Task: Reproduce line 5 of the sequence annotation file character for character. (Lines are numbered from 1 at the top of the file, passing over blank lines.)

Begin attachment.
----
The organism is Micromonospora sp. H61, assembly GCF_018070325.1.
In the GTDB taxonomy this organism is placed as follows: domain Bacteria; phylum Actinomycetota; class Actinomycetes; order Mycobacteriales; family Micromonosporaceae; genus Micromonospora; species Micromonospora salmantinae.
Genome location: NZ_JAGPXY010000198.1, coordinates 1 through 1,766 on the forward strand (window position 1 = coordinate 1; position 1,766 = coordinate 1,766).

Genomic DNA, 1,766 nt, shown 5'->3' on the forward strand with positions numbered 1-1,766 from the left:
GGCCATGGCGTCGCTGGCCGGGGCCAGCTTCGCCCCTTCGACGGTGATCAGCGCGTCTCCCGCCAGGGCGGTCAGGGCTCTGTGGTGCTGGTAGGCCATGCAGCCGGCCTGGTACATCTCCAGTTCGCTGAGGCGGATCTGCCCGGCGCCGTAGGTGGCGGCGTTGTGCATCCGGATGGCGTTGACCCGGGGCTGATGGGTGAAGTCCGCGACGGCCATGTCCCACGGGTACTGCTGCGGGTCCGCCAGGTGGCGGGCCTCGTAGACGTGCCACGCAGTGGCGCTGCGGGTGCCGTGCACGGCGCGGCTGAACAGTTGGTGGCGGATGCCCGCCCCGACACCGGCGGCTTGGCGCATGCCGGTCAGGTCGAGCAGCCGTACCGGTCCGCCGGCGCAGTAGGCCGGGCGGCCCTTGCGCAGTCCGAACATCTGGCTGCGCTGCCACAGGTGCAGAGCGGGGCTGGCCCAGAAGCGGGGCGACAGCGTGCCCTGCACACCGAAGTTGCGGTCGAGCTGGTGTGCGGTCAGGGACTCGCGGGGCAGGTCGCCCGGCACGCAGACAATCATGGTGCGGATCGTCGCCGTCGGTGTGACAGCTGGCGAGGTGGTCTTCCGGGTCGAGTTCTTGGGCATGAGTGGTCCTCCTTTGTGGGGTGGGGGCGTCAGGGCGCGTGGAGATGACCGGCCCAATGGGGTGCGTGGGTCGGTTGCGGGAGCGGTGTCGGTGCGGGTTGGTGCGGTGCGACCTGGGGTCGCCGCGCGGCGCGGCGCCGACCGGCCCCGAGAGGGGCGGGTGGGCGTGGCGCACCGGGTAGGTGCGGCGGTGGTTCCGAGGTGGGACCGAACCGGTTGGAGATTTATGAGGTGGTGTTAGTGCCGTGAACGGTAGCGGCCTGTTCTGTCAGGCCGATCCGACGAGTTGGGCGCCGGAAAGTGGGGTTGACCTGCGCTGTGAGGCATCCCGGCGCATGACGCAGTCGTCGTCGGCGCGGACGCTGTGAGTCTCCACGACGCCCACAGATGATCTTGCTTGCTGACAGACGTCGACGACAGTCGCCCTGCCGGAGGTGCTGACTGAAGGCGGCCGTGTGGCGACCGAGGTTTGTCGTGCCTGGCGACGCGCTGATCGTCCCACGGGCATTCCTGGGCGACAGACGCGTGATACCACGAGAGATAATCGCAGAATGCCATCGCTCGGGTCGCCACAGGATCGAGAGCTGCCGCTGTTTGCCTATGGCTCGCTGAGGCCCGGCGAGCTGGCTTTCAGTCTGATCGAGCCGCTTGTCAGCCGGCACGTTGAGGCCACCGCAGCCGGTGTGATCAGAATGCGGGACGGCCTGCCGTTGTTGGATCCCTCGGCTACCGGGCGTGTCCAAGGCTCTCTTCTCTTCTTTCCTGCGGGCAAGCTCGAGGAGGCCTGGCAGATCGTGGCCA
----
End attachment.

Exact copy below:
GGCCATGGCGTCGCTGGCCGGGGCCAGCTTCGCCCCTTCGACGGTGATCAGCGCGTCTCCCGCCAGGGCGGTCAGGGCTCTGTGGTGCTGGTAGGCCATGCAGCCGGCCTGGTACATCTCCAGTTCGCTGAGGCGGATCTGCCCGGCGCCGTAGGTGGCGGCGTTGTGCATCCGGATGGCGTTGACCCGGGGCTGATGGGTGAAGTCCGCGACGGCCATGTCCCACGGGTACTGCTGCGGGTCCGCCAGGTGGCGGGCCTCGTAGACGTGCCACGCAGTGGCGCTGCGGGTGCCGTGCACGGCGCGGCTGAACAGTTGGTGGCGGATGCCCGCCCCGACACCGGCGGCTTGGCGCATGCCGGTCAGGTCGAGCAGCCGTACCGGTCCGCCGGCGCAGTAGGCCGGGCGGCCCTTGCGCAGTCCGAACATCTGGCTGCGCTGCCACAGGTGCAGAGCGGGGCTGGCCCAGAAGCGGGGCGACAGCGTGCCCTGCACACCGAAGTTGCGGTCGAGCTGGTGTGCGGTCAGGGACTCGCGGGGCAGGTCGCCCGGCACGCAGACAATCATGGTGCGGATCGTCGCCGTCGGTGTGACAGCTGGCGAGGTGGTCTTCCGGGTCGAGTTCTTGGGCATGAGTGGTCCTCCTTTGTGGGGTGGGGGCGTCAGGGCGCGTGGAGATGACCGGCCCAATGGGGTGCGTGGGTCGGTTGCGGGAGCGGTGTCGGTGCGGGTTGGTGCGGTGCGACCTGGGGTCGCCGCGCGGCGCGGCGCCGACCGGCCCCGAGAGGGGCGGGTGGGCGTGGCGCACCGGGTAGGTGCGGCGGTGGTTCCGAGGTGGGACCGAACCGGTTGGAGATTTATGAGGTGGTGTTAGTGCCGTGAACGGTAGCGGCCTGTTCTGTCAGGCCGATCCGACGAGTTGGGCGCCGGAAAGTGGGGTTGACCTGCGCTGTGAGGCATCCCGGCGCATGACGCAGTCGTCGTCGGCGCGGACGCTGTGAGTCTCCACGACGCCCACAGATGATCTTGCTTGCTGACAGACGTCGACGACAGTCGCCCTGCCGGAGGTGCTGACTGAAGGCGGCCGTGTGGCGACCGAGGTTTGTCGTGCCTGGCGACGCGCTGATCGTCCCACGGGCATTCCTGGGCGACAGACGCGTGATACCACGAGAGATAATCGCAGAATGCCATCGCTCGGGTCGCCACAGGATCGAGAGCTGCCGCTGTTTGCCTATGGCTCGCTGAGGCCCGGCGAGCTGGCTTTCAGTCTGATCGAGCCGCTTGTCAGCCGGCACGTTGAGGCCACCGCAGCCGGTGTGATCAGAATGCGGGACGGCCTGCCGTTGTTGGATCCCTCGGCTACCGGGCGTGTCCAAGGCTCTCTTCTCTTCTTTCCTGCGGGCAAGCTCGAGGAGGCCTGGCAGATCGTGGCCA